The Mozart Viewer is released. This is a free program which will view, print, and play Mozart (.mz) files. If you have Mozart you can now send your compositions to friends who can use the free Mozart Viewer to view and print them.
|April 2003:||Mozart 7 is released with guitar chord shapes, NIFF file import in order to work with scanners, improved support for the grand staff, more clefs, and assorted other improvements. Mozart 7 requires Windows 98, ME, 2000, or XP. (It may work on 95 and NT4 depending on your installation: if the evaluation copy works then so will the full version.)|
|October 2004:||Mozart 2005 is released with more flexible stave spacing and the ability to hide staves on systems. Tablature for guitar and other plucked string instruments is introduced, as well as numerous other features.|
|October 2006:||MarineSoft takes over from the Thompson Partnership as Mozart's publisher.|
|November 2006:||Mozart 9 is released in which instrumentation plays a much more central role.|
|November 2009:||Mozart 10 is released with more modern-looking windows and full support for Unicode text. Mozart 10 has Windows XP as its base platform. Mozart Music Software takes publishing and sales in-house, with Margaret now full time chief administrator in this department.|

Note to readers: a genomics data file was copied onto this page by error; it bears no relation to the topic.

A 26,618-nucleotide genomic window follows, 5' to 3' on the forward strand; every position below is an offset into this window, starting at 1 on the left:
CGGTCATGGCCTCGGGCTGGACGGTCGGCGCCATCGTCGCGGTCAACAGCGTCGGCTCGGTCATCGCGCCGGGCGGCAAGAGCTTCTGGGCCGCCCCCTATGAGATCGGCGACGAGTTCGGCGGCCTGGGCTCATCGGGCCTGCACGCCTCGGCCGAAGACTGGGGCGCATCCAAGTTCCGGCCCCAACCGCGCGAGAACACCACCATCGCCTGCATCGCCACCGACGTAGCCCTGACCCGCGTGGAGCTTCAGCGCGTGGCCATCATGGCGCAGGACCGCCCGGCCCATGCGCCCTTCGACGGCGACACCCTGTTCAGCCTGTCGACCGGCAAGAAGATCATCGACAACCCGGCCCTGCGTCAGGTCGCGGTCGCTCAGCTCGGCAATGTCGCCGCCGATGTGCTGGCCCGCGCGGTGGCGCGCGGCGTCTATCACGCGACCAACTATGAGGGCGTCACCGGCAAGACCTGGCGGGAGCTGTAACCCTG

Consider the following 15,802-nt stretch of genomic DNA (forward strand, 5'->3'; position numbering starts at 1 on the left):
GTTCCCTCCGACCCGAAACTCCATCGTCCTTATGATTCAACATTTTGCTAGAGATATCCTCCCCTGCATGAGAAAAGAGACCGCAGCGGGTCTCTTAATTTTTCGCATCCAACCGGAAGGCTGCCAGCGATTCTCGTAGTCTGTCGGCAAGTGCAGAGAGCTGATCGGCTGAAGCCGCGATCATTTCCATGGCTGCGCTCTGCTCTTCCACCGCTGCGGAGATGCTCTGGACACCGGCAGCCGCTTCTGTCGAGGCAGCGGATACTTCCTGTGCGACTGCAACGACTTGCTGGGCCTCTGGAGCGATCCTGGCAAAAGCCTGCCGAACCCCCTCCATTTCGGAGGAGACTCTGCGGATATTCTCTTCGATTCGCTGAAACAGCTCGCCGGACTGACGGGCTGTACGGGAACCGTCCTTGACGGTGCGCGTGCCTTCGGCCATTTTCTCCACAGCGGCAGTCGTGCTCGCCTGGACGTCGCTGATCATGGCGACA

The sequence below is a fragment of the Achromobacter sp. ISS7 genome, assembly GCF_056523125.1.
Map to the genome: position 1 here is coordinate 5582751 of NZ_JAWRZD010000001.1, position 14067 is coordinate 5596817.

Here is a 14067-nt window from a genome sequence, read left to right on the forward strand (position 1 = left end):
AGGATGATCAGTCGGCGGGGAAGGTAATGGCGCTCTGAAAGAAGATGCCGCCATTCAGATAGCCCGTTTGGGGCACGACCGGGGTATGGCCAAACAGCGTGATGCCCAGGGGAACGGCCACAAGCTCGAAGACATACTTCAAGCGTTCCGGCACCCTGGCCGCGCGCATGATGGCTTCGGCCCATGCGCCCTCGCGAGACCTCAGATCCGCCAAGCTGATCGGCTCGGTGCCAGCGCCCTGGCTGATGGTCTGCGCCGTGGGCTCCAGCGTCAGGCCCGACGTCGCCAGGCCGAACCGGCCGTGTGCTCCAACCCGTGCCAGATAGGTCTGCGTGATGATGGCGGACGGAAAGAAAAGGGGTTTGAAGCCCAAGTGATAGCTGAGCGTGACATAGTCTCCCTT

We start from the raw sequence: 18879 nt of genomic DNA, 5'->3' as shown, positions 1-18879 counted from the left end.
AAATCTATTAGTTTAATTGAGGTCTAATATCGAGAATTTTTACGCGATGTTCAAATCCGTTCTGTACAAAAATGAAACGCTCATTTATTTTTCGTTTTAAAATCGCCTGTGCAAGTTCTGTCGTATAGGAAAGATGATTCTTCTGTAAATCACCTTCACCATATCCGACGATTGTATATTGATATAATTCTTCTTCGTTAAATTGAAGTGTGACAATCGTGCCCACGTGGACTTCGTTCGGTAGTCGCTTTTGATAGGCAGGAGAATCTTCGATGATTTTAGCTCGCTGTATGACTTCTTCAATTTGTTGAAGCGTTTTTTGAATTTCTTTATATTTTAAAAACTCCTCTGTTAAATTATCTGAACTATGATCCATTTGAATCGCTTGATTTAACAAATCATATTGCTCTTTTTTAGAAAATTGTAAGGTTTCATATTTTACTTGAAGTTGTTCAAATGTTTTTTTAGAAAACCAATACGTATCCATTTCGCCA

|October 2010:||The Mozart Jazz Font is released for Mozart 10, as an optional extra.|
|September 2011:||Mozart 11 is released with tabbed MDI windows and MusicXML import. The Mozart Jazz Font is now bundled with Mozart 11.|
|November 2014:||Mozart 12 is released with import and
export of both MusicXML and abc formats.
This is a month of anniversaries:
|April 2016:||Mozart 13 is released with a fashionable Ribbon Bar interface. This will form the basis for further development, replacing the now old-fashioned system of menus and toolbars which had become completely unwieldy.|
|April 2018:||Mozart 14 is released with higher resolution for placement of symbols, automatic default note spacing, and other improvements. At first use it feels similar to Mozart 13, but improved rendering makes it even easier to create professional quality scores and parts.|
|November 2020:||Mozart 15 is released with assorted improvements (26 years after the release of Mozart 1).|
|September 2022:||Mozart 16 is released with more improvements, including the abilities to include vector illustrations and save audio files.|